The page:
Cape Town - Former Springbok coach Heyneke Meyer was reportedly not invited to attend SA Rugby’s coaching indaba next week, while two former coaches turned down invitations.
The indaba has been formed to "plan long-term and short-term Springbok interventions to ensure that systems are put in place to aid the success of Springbok rugby".
CEOs and coaching staff of all six South African Super Rugby franchises have been invited to attend the two-day event in conjunction with Springbok coaching staff and former Springbok coaches and players.
The indaba, which takes place in Cape Town next Wednesday and Thursday, will be headed by former Bok centre Brendan Venter.
According to Netwerk24, Meyer - who coached the Boks to a third place finish at last year’s Rugby World Cup - was not invited.
Meanwhile, two former Springbok coaches - Andre Markgraaff and Nick Mallett - will not attend.
Markgraaff, who coached the Boks in 1996, says he sees no point in holding a coaching indaba.
“Coaching is at the bottom of the list of concerning things that need attention. There are fundamental flaws in the structure and if you don’t tackle them, then you just paper over the cracks.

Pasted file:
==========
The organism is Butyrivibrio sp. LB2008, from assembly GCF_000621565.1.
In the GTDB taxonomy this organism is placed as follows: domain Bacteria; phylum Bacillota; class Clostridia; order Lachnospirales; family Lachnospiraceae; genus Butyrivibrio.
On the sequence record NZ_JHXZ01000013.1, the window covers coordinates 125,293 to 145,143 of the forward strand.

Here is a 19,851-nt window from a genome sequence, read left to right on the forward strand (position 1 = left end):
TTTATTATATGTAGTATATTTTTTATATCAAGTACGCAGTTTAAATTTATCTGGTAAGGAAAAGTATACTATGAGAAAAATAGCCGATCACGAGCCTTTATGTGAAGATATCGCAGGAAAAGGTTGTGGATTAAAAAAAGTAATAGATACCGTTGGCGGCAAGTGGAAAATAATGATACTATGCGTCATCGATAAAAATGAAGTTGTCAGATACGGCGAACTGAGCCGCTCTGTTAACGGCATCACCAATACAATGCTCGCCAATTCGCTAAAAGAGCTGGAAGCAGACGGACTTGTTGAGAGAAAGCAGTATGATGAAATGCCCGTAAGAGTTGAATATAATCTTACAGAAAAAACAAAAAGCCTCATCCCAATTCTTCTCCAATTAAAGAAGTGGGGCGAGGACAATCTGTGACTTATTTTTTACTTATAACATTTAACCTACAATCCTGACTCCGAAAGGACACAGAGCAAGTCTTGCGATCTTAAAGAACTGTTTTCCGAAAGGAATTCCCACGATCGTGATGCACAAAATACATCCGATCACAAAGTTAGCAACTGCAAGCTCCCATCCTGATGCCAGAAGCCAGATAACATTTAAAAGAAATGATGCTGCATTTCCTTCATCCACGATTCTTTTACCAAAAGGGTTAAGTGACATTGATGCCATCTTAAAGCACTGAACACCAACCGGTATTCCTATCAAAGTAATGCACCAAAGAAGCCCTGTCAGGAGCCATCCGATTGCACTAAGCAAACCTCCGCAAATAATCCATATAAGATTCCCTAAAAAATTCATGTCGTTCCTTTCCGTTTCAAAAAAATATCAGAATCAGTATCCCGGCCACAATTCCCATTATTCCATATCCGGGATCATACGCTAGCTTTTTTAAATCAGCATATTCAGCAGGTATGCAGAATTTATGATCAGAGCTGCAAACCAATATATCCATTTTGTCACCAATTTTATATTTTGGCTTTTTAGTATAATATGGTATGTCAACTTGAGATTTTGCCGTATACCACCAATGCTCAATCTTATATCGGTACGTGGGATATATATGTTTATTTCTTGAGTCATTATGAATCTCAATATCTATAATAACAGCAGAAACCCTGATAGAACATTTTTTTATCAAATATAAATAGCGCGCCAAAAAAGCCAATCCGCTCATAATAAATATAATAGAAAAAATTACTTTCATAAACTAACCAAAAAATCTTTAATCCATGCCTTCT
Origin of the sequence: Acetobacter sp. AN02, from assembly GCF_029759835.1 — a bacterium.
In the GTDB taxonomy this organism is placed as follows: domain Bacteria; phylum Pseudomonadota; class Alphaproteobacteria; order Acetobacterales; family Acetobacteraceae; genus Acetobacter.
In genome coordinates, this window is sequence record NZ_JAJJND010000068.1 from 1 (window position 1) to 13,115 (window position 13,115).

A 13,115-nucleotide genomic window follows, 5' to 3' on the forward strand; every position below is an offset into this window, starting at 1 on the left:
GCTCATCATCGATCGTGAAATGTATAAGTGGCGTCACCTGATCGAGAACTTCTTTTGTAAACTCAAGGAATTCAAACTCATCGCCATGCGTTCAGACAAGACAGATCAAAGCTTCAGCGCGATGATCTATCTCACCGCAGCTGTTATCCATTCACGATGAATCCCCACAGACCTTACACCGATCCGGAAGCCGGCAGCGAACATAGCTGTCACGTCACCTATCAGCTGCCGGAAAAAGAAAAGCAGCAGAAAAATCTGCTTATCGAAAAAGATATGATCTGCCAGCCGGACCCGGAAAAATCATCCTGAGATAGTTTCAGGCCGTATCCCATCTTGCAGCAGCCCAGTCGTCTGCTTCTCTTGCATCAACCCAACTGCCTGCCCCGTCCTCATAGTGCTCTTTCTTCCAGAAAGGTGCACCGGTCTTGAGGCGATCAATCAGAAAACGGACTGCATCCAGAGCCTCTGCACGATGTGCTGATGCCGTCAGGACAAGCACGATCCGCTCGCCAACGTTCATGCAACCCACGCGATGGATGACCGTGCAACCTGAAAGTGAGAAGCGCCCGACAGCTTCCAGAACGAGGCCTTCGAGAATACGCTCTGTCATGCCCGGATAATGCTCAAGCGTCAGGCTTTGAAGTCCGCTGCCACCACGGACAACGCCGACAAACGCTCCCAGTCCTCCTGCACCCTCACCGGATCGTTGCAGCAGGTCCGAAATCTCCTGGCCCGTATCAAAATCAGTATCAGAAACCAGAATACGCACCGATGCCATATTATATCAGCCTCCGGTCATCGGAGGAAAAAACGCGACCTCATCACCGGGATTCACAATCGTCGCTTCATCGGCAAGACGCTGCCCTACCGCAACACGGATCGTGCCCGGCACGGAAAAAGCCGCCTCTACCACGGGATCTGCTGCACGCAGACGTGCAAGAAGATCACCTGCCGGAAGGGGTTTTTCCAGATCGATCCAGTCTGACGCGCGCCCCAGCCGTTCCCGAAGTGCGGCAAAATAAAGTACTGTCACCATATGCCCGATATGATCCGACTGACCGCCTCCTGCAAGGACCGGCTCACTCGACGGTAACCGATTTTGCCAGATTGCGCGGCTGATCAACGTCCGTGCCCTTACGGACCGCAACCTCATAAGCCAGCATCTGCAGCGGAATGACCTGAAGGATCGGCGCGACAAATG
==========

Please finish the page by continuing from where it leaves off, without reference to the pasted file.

“South African rugby needs to undergo a metamorphosis, not a bunch of coaches sitting around a table exchanging ideas.”
Mallett, who coached the Boks between 1997 and 2000, turned down his invitation for the same reasons as Markgraaff.
After South Africa’s 57-15 loss to New Zealand last weekend, Mallett said on SuperSport that the blame for the Boks’ woes should be laid at the door of administrators.
“There’s no question that structures in New Zealand rugby is the template South Africa needs to follow. A lot of what we saw today should be squarely blamed on our structures and our administrators because we have not got a professional setup in South Africa that equals the New Zealand system.
“In New Zealand the All Blacks are always placed first. The New Zealand Rugby Union contracts their Super Rugby players and places them in the franchises. Here, the every team signs its own players and coach. What I’m trying to point out is they have a centralised system run for the benefit of New Zealand rugby, we have a system that benefits our provinces and not the national side, which should actually be the main priority.
“We can’t expect coaches or players to compete at such a high level with inexperienced and unprofessional administrators at the helm. We have 14 unions, but we can barely afford six unions," said Mallett.